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• New Jersey law allows election workers to provide provisional ballots when voting eligibility cannot be confirmed at the polls on Election Day.
• For those who cast provisional ballots, their eligibility is investigated after the election, and if they are eligible to vote, the ballot will be counted.
A viral Instagram post claims a crime was committed when a New Jersey election worker allowed someone who said he was not a U.S. citizen to fill out a ballot. The claim came from Project Veritas, known for its history of undercover reporting using hidden cameras and selectively edited recordings.
The Instagram post was a screenshot of a tweet by Donald Trump Jr., who was sharing the Project Veritas video.
The Instagram post was flagged as part of Facebook’s efforts to combat false news and misinformation on its News Feed. (Read more about our partnership with Facebook.)
It is not illegal for an election worker to provide a ballot when there are questions about voting eligibility. The New Jersey state Division of Elections notes that provisional ballots are intended for voters "whose eligibility to vote cannot be confirmed at the polls on Election Day."
The original 59-second Project Veritas video shows a man having a discussion with an election worker. The man says he is not registered to vote and is an Irish citizen, and a text overlay notes that non-citizens cannot vote or register to vote. But when the poll worker asks, "Do you have some citizenship here?" he answers, "With the work visa, yeah."
The poll worker says she’ll let him complete a ballot, and says, "They’ll figure that out." The video then shows a text overlay that says, "NJS 19:34-20, Poll workers may not provide a ballot to someone not entitled to vote."
That section of the law addresses the actions of people who cast a vote or aid someone with voting, knowing that the person is not eligible to vote.
The poll worker in the video says she is unsure of the man’s eligibility but will provide a ballot so that his eligibility can be assessed later, as the law allows. At one point in the exchange, she tells the man, "Whether or not it’s going to be — they’re going to count it, I don’t know."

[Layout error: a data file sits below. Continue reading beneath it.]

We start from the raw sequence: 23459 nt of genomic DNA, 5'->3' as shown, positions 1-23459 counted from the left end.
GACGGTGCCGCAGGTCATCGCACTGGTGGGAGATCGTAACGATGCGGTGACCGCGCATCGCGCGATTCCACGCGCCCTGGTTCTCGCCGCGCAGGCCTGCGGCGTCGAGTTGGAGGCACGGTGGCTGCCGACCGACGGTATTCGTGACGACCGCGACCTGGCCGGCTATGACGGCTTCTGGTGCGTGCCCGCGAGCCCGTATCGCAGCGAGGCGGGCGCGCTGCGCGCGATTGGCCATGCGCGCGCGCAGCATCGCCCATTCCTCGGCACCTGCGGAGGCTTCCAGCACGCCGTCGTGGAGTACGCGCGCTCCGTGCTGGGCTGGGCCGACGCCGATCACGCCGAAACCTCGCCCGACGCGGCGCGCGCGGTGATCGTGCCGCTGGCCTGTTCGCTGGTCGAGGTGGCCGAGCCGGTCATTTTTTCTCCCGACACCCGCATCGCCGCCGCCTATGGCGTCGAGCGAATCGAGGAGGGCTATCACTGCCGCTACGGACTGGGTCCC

That’s in keeping with how provisional ballots work in New Jersey. The Division of Elections reports, "If, after the election, it is determined that the voter who cast the provisional ballot was eligible to vote, the ballot will be counted."
A county clerk in a different New Jersey county told a local radio station that the situation was handled exactly as it should have been.
A viral Instagram post claims a crime was committed when a New Jersey election worker allowed someone who said he was not a U.S. citizen to fill out a ballot.
The poll worker was following New Jersey state law, which allows for provisional ballots when voting eligibility cannot be confirmed at the polls on Election Day.
We rate this claim False.
Instagram post, Nov. 5, 2021
Justia, "2014 New Jersey Revised Statutes, "Title 19 - ELECTIONS, Section 19:34-20 - Soliciting or procuring or assisting unlawful registration and other violations of election law," accessed Nov. 9, 2021
New Jersey 101.5, "Misleading Project Veritas video wrongly claims illegal voting in NJ," Nov. 4, 2021
New Jersey Voter Information Portal, "Frequently asked questions," accessed Nov. 9, 2021
PolitiFact, "Items found in trash outside a New Jersey elections office were not discarded or shredded ballots," Nov. 5, 2021
PolitiFact, "No, Bergen County didn’t find more votes for Phil Murphy after all the ballots were counted," Nov. 5, 2021
PolitiFact, "Website falsely claimed Twitter caught leaking private Trump messages to the Justice Department," June 28, 2018
YouTube video, Nov. 3, 2021
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